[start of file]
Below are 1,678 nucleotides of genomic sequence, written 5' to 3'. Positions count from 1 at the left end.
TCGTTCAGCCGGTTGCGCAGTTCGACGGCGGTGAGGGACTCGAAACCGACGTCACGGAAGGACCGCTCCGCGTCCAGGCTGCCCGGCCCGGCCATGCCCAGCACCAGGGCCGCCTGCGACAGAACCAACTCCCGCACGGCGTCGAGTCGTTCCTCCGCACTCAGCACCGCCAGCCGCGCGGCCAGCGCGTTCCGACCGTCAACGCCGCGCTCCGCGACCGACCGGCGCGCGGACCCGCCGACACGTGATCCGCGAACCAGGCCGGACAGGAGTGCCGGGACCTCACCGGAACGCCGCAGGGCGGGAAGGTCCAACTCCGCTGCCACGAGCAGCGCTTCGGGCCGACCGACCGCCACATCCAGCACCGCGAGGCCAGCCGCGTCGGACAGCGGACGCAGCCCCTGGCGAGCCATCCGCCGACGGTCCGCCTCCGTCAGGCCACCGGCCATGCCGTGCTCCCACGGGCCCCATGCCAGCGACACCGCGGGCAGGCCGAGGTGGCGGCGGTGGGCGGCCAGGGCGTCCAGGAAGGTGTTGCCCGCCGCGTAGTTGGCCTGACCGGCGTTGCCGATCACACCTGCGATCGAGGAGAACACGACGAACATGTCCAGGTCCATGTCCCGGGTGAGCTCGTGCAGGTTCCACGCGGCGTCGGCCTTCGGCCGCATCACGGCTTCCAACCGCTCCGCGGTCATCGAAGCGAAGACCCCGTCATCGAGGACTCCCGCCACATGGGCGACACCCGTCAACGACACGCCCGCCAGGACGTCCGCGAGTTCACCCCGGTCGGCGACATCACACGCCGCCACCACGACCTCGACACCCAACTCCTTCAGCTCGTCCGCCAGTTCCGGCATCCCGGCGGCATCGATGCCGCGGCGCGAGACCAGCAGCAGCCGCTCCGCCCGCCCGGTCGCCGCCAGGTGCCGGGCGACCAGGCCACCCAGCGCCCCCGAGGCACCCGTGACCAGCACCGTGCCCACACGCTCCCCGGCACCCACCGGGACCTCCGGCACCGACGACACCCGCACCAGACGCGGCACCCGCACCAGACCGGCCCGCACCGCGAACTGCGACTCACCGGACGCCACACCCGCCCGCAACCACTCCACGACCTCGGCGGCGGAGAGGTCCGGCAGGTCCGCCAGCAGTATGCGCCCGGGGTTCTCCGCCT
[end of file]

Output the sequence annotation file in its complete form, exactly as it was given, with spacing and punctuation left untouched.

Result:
Below are 1,678 nucleotides of genomic sequence, written 5' to 3'. Positions count from 1 at the left end.
TCGTTCAGCCGGTTGCGCAGTTCGACGGCGGTGAGGGACTCGAAACCGACGTCACGGAAGGACCGCTCCGCGTCCAGGCTGCCCGGCCCGGCCATGCCCAGCACCAGGGCCGCCTGCGACAGAACCAACTCCCGCACGGCGTCGAGTCGTTCCTCCGCACTCAGCACCGCCAGCCGCGCGGCCAGCGCGTTCCGACCGTCAACGCCGCGCTCCGCGACCGACCGGCGCGCGGACCCGCCGACACGTGATCCGCGAACCAGGCCGGACAGGAGTGCCGGGACCTCACCGGAACGCCGCAGGGCGGGAAGGTCCAACTCCGCTGCCACGAGCAGCGCTTCGGGCCGACCGACCGCCACATCCAGCACCGCGAGGCCAGCCGCGTCGGACAGCGGACGCAGCCCCTGGCGAGCCATCCGCCGACGGTCCGCCTCCGTCAGGCCACCGGCCATGCCGTGCTCCCACGGGCCCCATGCCAGCGACACCGCGGGCAGGCCGAGGTGGCGGCGGTGGGCGGCCAGGGCGTCCAGGAAGGTGTTGCCCGCCGCGTAGTTGGCCTGACCGGCGTTGCCGATCACACCTGCGATCGAGGAGAACACGACGAACATGTCCAGGTCCATGTCCCGGGTGAGCTCGTGCAGGTTCCACGCGGCGTCGGCCTTCGGCCGCATCACGGCTTCCAACCGCTCCGCGGTCATCGAAGCGAAGACCCCGTCATCGAGGACTCCCGCCACATGGGCGACACCCGTCAACGACACGCCCGCCAGGACGTCCGCGAGTTCACCCCGGTCGGCGACATCACACGCCGCCACCACGACCTCGACACCCAACTCCTTCAGCTCGTCCGCCAGTTCCGGCATCCCGGCGGCATCGATGCCGCGGCGCGAGACCAGCAGCAGCCGCTCCGCCCGCCCGGTCGCCGCCAGGTGCCGGGCGACCAGGCCACCCAGCGCCCCCGAGGCACCCGTGACCAGCACCGTGCCCACACGCTCCCCGGCACCCACCGGGACCTCCGGCACCGACGACACCCGCACCAGACGCGGCACCCGCACCAGACCGGCCCGCACCGCGAACTGCGACTCACCGGACGCCACACCCGCCCGCAACCACTCCACGACCTCGGCGGCGGAGAGGTCCGGCAGGTCCGCCAGCAGTATGCGCCCGGGGTTCTCCGCCT